Gray Divorce: Implications For Divorce Over 50
Divorce is on the rise among middle-aged and elderly seniors across the U.S. and in other countries. Since 2000, divorce rates in total have leveled off, but rates amongst adults 50 and older have skyrocketed. While some might argue “gray divorce” is due to a mid-life crisis of sorts, others argue quite the opposite. While divorce was shunned and stigmatized in past decades, this stigma is no longer present. People are living longer, well into their eighties, nineties and beyond. Many Baby Boomers are delaying retirement, or both spouses might still work. The kids are out of the house, and a couple might decide they want to spend their golden years alone, or with someone new. Everyone has their own reasons for contemplating divorce, but divorcing in middle or old age requires special consideration.
Complex Property & Income Distribution
As we age, we continue to contribute more funds and savings to our nest egg and retirement assets. As a person approaches their sixties and seventies, they have likely accumulated some wealth, built their retirement or 401K, and may have a burgeoning real property portfolio. Not to mention investment accounts, a ROTH IRA, or trusts, and an elderly couple has likely devoted time to estate planning as well. Divorce for aging couples that have amassed wealth and entangled finances can be difficult to sort through. If a postnuptial agreement exists, dividing assets is completed according to the agreement, and the same is true for a prenuptial agreement. Otherwise, the divorcing couple may need to negotiate a marital settlement agreement, a QDRO (or qualified domestic relations order) and each spouse will have to complete a thorough financial statement. Special consideration should be given to dividing a pension or retirement assets, as each party has limited time to replenish these funds as they approach old age.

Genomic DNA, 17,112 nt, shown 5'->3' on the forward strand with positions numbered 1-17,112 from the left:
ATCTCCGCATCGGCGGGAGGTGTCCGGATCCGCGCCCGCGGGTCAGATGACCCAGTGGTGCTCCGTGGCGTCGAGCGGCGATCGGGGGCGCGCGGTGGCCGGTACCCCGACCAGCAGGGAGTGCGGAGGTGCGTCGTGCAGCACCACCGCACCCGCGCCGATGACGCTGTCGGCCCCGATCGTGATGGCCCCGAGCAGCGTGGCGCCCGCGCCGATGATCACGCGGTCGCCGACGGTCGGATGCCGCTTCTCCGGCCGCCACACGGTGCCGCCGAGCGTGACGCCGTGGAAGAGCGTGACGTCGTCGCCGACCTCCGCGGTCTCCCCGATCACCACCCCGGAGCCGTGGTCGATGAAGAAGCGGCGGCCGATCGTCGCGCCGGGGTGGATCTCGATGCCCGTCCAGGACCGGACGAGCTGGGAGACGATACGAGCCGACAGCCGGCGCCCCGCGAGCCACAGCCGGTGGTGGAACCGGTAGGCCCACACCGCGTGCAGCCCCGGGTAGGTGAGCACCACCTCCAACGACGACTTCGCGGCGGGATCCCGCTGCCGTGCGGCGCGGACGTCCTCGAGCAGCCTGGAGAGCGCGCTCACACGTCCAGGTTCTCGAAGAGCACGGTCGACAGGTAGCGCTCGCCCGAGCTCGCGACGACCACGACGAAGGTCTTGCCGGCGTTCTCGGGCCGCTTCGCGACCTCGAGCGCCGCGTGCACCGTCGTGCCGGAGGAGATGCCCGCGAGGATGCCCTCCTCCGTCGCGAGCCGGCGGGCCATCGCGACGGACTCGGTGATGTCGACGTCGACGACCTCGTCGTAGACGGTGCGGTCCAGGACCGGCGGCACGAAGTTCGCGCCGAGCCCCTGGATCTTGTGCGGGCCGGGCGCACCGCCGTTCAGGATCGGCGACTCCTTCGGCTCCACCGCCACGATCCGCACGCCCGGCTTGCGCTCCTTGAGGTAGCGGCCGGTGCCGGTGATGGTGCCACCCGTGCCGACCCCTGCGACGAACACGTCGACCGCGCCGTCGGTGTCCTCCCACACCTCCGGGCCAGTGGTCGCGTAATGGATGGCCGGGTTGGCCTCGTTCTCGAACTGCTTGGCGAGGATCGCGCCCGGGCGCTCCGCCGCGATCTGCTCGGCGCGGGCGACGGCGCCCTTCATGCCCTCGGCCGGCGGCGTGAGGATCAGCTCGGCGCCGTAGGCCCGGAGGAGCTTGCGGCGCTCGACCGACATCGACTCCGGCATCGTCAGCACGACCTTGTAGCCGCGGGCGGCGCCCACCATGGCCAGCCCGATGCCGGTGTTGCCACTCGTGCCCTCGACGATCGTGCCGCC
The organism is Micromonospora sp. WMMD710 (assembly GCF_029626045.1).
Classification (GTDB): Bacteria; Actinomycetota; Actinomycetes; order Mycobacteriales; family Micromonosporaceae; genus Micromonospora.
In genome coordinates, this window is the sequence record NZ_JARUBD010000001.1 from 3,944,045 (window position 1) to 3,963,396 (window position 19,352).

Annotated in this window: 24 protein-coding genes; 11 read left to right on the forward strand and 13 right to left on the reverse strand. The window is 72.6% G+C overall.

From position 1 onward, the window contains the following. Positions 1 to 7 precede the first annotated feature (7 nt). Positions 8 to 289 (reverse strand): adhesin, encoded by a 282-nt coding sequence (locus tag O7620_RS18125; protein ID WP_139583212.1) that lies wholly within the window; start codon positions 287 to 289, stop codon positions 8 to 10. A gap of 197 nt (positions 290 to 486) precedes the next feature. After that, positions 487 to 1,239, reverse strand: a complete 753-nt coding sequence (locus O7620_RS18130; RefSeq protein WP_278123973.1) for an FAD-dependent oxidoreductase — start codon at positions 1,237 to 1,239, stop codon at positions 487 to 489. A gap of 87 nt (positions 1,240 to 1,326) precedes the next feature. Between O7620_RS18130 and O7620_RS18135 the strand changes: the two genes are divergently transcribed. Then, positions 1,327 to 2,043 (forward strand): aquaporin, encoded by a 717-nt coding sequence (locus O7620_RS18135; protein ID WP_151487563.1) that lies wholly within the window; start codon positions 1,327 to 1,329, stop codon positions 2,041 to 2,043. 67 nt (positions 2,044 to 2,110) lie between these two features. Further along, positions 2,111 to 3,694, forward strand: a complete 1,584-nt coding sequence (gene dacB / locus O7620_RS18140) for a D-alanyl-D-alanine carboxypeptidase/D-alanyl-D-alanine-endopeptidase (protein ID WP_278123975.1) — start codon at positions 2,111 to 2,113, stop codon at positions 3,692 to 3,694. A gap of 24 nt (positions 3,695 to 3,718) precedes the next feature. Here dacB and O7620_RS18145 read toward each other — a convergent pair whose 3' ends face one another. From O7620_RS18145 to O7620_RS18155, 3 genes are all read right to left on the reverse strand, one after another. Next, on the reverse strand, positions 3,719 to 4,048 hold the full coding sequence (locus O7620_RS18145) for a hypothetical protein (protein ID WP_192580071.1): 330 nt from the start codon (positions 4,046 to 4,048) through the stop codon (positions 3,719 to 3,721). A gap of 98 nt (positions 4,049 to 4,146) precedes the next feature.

Changing Family Dynamics
Divorcing with small children and teenagers is challenging for the whole family. There is the matter of custody, child support, and changing schedules, routine and a home for small children. Often children don’t understand what is happening or why. Young children may even blame themselves for their parents’ separation, or one parent may attempt to alienate the other parent using the child as a conduit. Sadly, this dynamic often carries over when middle aged and elderly adults decide to divorce. Couples wishing to separate may drag adult children into the mix, forcing one child to choose sides, facilitate discussion or help with finding a lawyer or drafting pleadings. Adult children are not an appropriate outlet to vent about the other spouse’s shortcomings. It is important for parents in their golden years to refrain from burdening their children or revealing information that may be inappropriate or best reserved for counseling. Both parents deserve to be happy, whether that is together or separate, and divorce doesn’t change the fact that a family is still a family. Still, it is important to keep some perspective in mind if contemplating a divorce late in life.
Schedule a Consultation Today
If you are considering divorce and have since retired, are approaching retirement, or have considerable assets to divide, you may benefit from the advice of an experienced family law attorney. Attorney William Wallshein is a seasoned divorce attorney, practicing throughout South Florida for more than thirty years. Many couples choose to retire here, but the marriage does not always survive. And the longer a marriage exists, the more complicated property and asset distribution can get. West Palm Beach family lawyer Wallshein is dedicated to providing candid advice and guidance to his clients, and can assist you too. Call today to schedule a consultation.